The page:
We used the pregenerated characters from the box (Fighter, Wizard, Rogue, Cleric) with no modifications whatsoever. Cups picked first. I read her the information on the front of each sheet – “Play this character if you’d like to be good at…” – and she picked the Rogue (“I want to be sneaky!”). Following the rules of good party building, I took the Cleric and the spouse did double duty as a Fighter.
Character sheets are coded to match with the Hero’s Handbook, so that you can quickly reference where things go (“B” is ability scores, “D” is skills, etc). The premade sheets are double folios with explanations and combat references out to the sides; the standard sheets are double sided with space for character history, monsters killed, and most damage dealt (for the budding munchkins) on the back. They’re not quite laid out like the traditional sheets, but it didn’t take long to pin down where everything was located.
We sorted through the cardstock miniatures, which are really quite sturdy, and found the minis corresponding to our characters. Paizo thoughtfully provided generic miniatures for the pregens, as well as for each race/class/gender combination (your race options are Human/Elf/Dwarf), and the art is actually a step up from the usual fantasy drivel. I was gratified to note that all of the fighters are suitably clothed, and the majority of the female characters are not showing an excessive amount of skin. We set them up on the flip mat as instructed and GM Daddy got the party started, straight out of the provided adventure.
Some basic setup and party sticky are provided, including the party’s motivations for getting to the dungeon in question, before the game really starts. There’s no mucking around in taverns trying to get your roleplaying feet here: the adventure runs on rails right through the first encounter. The GM is instructed not to let anyone go through the moss curtain, and the first combat comes with no alternatives. It’s clearly designed to be an introduction to the game mechanics, and as such it works very well indeed.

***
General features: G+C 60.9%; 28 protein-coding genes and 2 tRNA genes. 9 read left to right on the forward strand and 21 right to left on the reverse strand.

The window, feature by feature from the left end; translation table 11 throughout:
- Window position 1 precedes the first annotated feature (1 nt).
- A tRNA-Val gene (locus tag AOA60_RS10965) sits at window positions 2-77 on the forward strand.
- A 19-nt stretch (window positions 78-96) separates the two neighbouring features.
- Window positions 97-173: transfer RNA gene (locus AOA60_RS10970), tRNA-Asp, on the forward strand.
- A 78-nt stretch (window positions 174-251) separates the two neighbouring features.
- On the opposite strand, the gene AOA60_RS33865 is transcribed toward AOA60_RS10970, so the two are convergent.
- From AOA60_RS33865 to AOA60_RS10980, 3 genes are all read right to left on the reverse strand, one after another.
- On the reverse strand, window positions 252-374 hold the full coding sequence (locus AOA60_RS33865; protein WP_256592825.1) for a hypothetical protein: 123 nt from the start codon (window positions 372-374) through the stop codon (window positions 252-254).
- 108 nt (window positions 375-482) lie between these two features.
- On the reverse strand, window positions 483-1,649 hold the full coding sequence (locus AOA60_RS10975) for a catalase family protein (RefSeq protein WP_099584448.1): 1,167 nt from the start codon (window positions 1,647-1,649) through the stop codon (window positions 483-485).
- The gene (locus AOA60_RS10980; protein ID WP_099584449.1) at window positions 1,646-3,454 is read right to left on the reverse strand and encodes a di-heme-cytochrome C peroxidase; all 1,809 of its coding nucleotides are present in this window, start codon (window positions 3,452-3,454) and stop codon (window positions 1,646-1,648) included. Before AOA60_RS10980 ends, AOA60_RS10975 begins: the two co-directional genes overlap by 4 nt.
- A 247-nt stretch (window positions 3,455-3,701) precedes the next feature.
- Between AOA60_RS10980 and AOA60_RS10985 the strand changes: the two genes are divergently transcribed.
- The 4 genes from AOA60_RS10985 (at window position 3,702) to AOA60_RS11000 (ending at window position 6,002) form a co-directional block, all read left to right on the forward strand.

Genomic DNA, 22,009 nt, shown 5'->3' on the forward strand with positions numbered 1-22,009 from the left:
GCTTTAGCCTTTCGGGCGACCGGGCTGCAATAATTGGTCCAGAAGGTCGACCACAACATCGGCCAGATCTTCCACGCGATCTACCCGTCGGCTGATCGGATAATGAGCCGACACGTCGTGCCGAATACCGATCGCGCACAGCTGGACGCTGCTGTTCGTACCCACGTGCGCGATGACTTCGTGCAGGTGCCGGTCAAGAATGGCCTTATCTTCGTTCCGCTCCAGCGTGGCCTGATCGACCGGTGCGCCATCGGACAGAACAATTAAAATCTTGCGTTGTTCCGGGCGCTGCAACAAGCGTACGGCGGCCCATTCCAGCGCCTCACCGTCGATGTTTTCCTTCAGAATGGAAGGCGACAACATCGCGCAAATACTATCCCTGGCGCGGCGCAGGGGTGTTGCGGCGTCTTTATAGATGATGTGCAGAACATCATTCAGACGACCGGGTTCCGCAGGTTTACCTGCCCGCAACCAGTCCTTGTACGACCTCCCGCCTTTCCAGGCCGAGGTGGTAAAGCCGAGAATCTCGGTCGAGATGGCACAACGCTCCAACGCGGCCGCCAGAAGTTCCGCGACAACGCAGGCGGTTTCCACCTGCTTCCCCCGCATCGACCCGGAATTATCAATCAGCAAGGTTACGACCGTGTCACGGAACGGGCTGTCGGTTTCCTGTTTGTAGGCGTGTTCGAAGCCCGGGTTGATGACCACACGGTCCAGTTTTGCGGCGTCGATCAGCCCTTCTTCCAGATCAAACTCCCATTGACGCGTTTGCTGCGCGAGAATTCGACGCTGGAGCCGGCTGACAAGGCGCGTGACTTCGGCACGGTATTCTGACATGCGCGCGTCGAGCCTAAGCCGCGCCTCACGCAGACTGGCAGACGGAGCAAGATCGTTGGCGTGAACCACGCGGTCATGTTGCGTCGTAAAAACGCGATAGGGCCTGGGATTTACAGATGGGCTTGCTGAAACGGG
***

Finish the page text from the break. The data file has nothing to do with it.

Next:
Our novice roleplayer didn’t know the difference, and she certainly wasn’t quite certain what she was supposed to do, but the concept of “what would your character do” proved surprisingly easy for her to grasp. We got some basic roleplaying of the “Hi, how are you” variety done before getting jumped by goblins, and then it got into the number fun.
Playing a dice-based RPG means that there will be math to do. We tried to keep it simple, and thankfully at first level there aren’t a lot of strange bonuses, but Cups only has ten fingers – even if she can count to a hundred. At first she tried recycling her fingers to add up roll + attack bonus, and then took to laying out dice pips to help her with her math. It wasn’t fast, but we wanted to make sure she did the things she wanted to do. It wasn’t until halfway through the adventure that we hit on the idea of skipping the math and just telling her what number she needed to roll to hit the monsters, which sped up combat immensely.
Paizo as a general rule puts out quality adventure products that allow for quite a lot of GM and player flexibility, and the introductory adventure didn’t disappoint. There was a little more linearity and a little less choice than in a full-fledged adventure module, but for beginners (and five-year-old heroes) too much choice can spoil the fun. But there were options: parlay instead of combat; which door to choose; how to approach the boss at the end.